Download or listen to Advent Midweek II, “We All Believe in One True God, pt. 2” (The Creeds)
In the Name of the Father and of the Son and of the Holy Spirit. Amen.
“We all believe in Jesus Christ, His own Son, our Lord, possessing an equal God-head, throne, and might, source of every grace and blessing; born of Mary, virgin mother, by the power of the Spirit, Word made flesh, our elder brother; that the lost might life inherit, was crucified for all our sin and raise by God to life again” (LSB 954:2).
If you have ever thought that the Creed is merely some theological words strung together like lights on a tree, made to be memorized for purely rote recitation, I suggest you may not have looked closely enough. As we heard last week, the First Article on the Father and the Creation is all about how God has made me and given me everything I have, and that I have nothing that is not gift. It’s all about me, in the sense that the Father is my Father and my Creator, and that He has made me part of the story of this Creation. Which means that I owe Him my thanks and praise, my service and obedience. The flesh does this unwillingly, but faith does it with all the willingness of God’s own righteous Son. Last week, we wondered (in the voice of the flesh) how God would answer for all of the evil and destruction in His supposedly good creation. If He is powerful enough to have the whole world in His hands, why does it seem to have gotten so out of hand? We could say “sin,” and that would be true in a wide sense; true but completely meaningless when it comes to the actual facts on the ground. A cause is not an answer, and we still believe God is good, don’t we? What now, then? The Creed, because it is a summary of the Scriptures, does not leave us to wonder. It took me a long time to take notice of the voice of faith in the Nicene Creed. I had indeed been saying words without recognizing their breath-taking significance. Hear them out of their mouth-worn context: The Lord, whose name is Jesus, who was always with His Father from eternity, has been “born of Mary, virgin mother.” And it is this Jesus “who for us men and for our salvation came down from heaven.” This Jesus, “made man,” “was crucified also for us under Pontius Pilate.” For us. For me. For you. If this Jesus is not for you, then there is no Gospel. Without those words, the Creed tells about historical events, even miraculous historical events—even future historical events—but they remain in the realm of those things the devils know and at which they tremble. We can imagine how it might or must have been, or how it will be, but the events themselves are separated from us by a canyon we cannot cross.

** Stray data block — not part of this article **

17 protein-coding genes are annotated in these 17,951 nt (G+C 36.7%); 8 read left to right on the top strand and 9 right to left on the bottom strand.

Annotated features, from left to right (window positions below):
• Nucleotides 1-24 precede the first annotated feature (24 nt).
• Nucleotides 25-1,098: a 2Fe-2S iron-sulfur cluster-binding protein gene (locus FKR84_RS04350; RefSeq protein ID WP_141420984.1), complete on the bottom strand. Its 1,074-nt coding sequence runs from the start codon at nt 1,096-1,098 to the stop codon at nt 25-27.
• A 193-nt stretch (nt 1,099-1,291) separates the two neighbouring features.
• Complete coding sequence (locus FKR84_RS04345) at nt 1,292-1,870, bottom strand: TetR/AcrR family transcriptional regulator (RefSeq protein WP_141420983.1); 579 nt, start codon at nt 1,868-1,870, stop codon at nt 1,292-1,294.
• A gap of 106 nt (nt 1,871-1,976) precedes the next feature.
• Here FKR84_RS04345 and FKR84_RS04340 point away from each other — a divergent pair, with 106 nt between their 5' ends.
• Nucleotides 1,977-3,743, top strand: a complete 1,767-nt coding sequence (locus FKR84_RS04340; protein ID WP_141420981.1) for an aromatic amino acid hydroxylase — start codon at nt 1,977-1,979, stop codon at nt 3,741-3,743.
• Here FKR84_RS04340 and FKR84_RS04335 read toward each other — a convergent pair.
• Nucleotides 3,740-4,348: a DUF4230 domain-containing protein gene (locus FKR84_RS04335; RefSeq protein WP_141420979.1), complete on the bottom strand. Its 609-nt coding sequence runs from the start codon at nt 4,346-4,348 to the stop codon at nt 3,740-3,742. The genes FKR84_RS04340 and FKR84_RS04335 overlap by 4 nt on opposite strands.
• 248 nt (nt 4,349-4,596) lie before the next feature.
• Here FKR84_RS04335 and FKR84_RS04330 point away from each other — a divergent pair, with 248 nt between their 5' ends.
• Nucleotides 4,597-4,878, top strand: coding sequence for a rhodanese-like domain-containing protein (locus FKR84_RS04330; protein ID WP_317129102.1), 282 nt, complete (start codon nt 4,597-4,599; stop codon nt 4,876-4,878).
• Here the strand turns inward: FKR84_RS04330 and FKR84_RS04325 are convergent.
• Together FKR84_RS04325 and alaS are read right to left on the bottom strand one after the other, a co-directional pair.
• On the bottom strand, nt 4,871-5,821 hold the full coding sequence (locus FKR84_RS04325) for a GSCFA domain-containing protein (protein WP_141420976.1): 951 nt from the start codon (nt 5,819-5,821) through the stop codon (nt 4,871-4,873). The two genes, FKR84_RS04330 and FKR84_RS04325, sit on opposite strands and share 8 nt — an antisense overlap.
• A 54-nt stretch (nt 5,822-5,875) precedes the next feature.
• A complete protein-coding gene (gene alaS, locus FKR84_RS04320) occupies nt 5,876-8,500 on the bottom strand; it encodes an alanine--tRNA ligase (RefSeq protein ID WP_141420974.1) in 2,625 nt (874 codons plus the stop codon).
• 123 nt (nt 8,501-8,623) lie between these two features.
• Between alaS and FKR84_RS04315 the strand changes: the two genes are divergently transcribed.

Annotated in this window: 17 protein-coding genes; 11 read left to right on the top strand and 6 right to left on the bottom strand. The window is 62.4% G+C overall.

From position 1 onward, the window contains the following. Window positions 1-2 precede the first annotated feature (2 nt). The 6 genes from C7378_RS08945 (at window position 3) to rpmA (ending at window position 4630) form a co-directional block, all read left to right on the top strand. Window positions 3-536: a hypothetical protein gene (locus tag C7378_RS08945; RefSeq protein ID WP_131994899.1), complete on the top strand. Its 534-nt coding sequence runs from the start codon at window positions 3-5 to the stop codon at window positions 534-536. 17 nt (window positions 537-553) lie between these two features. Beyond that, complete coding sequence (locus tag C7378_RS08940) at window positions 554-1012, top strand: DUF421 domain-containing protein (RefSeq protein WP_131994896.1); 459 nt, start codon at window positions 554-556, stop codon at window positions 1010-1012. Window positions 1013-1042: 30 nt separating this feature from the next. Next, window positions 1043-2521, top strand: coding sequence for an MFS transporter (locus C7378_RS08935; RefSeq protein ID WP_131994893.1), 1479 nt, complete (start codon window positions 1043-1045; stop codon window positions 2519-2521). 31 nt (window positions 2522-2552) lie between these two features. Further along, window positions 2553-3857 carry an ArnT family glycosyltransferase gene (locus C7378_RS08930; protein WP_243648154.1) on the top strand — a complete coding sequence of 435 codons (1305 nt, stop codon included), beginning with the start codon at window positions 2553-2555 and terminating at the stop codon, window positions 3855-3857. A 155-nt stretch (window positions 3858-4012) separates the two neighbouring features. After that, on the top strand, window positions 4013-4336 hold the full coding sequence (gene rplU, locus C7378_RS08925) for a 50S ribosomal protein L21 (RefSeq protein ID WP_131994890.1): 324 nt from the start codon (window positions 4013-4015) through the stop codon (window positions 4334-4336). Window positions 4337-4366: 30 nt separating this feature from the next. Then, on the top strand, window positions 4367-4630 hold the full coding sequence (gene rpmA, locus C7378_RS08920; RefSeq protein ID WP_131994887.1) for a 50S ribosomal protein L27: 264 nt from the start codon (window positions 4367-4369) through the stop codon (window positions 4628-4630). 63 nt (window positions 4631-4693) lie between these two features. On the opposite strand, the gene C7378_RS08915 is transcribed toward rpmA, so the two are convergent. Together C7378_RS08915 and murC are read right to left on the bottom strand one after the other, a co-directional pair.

But those simple, holy words “for you.” Now those historical events confront you! Now they are delivered. Now they are not only things in the history of this creation: they are your history. Or, rather, you are in His history. This Son’s history is now yours. It is for you and for your salvation. You don’t believe these things because you somehow were able to conjure up enough faith to believe the impossible. You believe these things because they have been done to you. Poured over your head with water; fed to you with bread and wine; put in your formerly deaf ears with words. God was speaking to no one else at that font; He is speaking to no one else at the altar and in the absolution. For you and for your salvation I did these things. My Name is salvation for you. My Body and Blood are for you to eat and drink. For you and for your salvation. Crucified also for you. For you.
What has He done to answer for all the crimes of creation? What has He done to answer for this system He set up, where we must but we cannot; where we are held accountable for something we can’t not do. He became our greatest crime. Murdered on a cross, His holy, precious blood making the dirt itself holy. His innocent suffering and death for every guilty person who has ever lived. Our greatest crime, killing our God. The perfect crime, because He is the perfect Son. And we get away with it. Free to go wherever we want to go. Go to hell if you want. Heaven has no extradition treaties. But the Victim is also the Priest. The sacrificial Lamb cannot stay dead. And this blood and this suffering and this death and this resurrection. They are yours. They paid for you. He has bought you and you are His own, so that you don’t have to run anymore, always looking over your shoulder, waiting for the Law to catch up with you. The Law has already caught the culprit, a case of intentionally mistaken Identity. All for you. Come home to His Kingdom, where He lives and reigns for all eternity. Because you are joined to Him, you also live in His Kingdom, which has no end. You are innocent. You are free. You are home.
–Pr. Timothy Winterstein, 12/4/12